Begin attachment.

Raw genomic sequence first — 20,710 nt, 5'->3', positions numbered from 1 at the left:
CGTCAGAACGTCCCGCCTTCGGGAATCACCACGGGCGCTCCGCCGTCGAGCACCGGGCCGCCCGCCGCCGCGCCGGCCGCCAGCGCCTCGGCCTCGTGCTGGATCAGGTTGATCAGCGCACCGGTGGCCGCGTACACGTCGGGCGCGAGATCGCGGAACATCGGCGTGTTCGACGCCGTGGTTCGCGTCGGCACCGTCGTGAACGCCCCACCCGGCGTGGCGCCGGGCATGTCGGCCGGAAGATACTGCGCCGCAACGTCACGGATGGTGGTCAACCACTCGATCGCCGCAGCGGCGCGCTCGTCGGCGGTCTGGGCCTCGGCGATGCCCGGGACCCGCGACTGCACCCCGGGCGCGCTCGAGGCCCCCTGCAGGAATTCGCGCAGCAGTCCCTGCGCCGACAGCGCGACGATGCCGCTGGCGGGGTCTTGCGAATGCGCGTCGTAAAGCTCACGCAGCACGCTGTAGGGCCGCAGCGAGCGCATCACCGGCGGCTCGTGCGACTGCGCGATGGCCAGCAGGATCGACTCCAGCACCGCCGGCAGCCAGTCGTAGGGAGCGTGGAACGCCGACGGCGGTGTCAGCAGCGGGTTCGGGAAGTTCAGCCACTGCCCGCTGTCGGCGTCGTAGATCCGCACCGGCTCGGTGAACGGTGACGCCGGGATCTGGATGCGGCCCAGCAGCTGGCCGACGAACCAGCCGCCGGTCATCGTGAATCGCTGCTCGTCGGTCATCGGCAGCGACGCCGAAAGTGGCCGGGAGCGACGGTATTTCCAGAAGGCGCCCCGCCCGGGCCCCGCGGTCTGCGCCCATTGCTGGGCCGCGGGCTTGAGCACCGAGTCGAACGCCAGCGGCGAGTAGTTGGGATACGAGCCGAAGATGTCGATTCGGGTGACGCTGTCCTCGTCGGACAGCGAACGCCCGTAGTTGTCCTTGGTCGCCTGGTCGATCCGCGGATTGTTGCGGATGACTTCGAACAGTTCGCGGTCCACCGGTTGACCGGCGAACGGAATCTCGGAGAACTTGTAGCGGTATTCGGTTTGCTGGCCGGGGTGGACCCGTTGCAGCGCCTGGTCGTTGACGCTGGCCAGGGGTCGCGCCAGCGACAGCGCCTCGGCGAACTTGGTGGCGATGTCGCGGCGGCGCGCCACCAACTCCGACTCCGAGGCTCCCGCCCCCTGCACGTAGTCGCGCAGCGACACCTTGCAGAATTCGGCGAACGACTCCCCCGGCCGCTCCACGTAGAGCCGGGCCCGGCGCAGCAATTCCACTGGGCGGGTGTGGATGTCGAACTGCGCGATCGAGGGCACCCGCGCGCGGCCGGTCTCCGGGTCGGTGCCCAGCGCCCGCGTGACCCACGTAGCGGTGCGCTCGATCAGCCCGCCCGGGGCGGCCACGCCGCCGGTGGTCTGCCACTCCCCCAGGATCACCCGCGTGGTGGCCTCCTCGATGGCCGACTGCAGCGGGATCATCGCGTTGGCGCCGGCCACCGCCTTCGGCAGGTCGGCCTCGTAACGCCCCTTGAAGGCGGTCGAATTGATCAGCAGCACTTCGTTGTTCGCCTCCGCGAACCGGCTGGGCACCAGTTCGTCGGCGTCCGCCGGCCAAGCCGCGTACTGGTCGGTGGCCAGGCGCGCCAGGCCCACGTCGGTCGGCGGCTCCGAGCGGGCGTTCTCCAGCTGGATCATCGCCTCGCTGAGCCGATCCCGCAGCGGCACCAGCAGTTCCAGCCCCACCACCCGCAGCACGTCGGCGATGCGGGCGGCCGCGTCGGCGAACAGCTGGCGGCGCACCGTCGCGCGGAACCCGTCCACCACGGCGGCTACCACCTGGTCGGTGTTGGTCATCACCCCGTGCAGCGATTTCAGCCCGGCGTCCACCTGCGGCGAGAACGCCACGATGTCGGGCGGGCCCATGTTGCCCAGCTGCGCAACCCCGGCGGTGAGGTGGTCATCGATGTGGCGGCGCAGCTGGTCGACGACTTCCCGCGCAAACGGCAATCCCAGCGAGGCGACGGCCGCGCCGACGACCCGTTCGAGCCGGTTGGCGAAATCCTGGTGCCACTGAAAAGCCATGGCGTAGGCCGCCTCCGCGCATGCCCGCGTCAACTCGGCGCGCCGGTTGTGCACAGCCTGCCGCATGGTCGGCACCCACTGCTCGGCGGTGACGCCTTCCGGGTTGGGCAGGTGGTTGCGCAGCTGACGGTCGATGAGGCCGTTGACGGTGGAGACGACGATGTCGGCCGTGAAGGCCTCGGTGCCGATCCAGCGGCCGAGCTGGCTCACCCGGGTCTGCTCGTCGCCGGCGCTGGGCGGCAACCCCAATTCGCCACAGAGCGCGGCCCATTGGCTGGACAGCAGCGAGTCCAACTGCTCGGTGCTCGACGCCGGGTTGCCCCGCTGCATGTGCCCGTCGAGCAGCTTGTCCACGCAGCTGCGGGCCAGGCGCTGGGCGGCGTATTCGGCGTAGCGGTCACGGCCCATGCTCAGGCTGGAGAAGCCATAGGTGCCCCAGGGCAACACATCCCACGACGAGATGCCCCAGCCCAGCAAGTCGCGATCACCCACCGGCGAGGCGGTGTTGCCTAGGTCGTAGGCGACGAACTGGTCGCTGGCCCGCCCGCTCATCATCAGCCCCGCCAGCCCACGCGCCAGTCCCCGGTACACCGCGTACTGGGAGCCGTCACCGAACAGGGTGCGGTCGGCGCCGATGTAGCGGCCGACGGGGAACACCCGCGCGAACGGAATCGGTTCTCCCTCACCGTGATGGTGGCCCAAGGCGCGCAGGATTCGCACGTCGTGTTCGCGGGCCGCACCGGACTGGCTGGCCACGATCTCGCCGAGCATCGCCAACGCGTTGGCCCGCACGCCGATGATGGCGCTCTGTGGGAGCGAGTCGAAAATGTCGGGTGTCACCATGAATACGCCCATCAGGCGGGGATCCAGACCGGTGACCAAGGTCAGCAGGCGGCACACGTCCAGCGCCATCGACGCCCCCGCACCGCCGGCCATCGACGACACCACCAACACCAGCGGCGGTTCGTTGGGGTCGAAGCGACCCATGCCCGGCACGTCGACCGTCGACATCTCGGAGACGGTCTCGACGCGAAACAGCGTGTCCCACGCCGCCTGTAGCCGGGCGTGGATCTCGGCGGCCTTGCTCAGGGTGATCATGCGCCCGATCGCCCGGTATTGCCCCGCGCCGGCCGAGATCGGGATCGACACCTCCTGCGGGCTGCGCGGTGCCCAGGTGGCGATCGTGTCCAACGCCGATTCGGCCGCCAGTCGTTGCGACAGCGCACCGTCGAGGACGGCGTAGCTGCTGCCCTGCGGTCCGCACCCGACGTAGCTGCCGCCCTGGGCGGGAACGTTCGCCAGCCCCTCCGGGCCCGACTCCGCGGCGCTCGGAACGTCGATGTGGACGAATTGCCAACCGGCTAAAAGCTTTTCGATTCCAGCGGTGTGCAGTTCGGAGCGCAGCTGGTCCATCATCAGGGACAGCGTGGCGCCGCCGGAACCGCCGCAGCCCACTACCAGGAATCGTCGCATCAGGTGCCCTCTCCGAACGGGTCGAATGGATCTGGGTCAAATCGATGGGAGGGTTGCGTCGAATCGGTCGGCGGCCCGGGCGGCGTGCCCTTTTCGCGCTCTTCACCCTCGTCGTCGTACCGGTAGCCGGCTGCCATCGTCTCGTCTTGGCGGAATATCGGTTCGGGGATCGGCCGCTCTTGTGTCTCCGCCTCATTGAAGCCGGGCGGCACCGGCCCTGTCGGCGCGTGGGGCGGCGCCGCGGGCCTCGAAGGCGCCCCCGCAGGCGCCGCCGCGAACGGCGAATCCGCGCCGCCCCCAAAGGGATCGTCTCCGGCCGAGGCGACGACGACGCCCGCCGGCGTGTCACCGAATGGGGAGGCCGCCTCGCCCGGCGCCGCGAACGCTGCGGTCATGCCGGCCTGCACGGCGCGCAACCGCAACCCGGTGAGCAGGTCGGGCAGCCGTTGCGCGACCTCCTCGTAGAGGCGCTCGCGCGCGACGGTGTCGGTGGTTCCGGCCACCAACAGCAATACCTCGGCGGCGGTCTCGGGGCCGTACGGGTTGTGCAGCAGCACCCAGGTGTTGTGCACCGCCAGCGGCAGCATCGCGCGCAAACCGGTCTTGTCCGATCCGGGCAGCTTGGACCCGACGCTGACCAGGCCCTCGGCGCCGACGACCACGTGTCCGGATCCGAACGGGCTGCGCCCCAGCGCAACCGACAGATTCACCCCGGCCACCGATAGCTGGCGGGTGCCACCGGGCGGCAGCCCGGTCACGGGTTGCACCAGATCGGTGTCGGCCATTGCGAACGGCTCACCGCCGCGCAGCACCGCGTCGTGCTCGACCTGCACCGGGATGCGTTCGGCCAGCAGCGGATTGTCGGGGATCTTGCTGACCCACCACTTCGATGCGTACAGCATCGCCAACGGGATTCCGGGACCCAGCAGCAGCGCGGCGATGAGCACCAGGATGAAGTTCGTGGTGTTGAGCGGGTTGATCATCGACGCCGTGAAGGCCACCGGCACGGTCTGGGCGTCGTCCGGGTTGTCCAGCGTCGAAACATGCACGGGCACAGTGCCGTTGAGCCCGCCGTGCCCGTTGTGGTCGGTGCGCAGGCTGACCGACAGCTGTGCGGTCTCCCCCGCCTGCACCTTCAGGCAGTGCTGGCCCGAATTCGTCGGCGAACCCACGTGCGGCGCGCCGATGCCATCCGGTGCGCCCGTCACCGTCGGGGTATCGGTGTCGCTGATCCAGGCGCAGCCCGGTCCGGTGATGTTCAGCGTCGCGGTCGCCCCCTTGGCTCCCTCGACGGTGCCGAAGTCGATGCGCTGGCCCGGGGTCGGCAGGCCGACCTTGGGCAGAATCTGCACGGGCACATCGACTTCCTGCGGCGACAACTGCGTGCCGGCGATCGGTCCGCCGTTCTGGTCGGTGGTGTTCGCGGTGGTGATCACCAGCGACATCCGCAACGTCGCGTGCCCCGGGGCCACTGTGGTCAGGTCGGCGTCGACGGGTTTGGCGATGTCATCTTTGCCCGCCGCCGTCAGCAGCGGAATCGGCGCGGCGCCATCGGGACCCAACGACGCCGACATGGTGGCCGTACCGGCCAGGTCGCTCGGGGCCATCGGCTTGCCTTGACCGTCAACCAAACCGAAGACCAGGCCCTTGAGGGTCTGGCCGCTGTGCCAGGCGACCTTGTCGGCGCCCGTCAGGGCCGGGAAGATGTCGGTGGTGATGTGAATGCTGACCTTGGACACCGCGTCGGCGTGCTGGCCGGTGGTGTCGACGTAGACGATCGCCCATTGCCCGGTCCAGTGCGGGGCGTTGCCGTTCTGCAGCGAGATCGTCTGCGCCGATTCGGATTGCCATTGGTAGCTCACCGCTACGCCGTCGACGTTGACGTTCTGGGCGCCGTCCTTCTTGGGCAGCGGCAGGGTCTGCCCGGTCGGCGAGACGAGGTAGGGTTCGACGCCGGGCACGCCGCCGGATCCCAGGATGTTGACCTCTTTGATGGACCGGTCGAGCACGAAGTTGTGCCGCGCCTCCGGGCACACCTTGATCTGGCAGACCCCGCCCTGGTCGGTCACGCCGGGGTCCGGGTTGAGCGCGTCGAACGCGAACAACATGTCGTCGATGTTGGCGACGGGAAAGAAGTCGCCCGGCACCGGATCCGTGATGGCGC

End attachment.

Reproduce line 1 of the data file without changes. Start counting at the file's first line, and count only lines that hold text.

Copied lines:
Raw genomic sequence first — 20,710 nt, 5'->3', positions numbered from 1 at the left: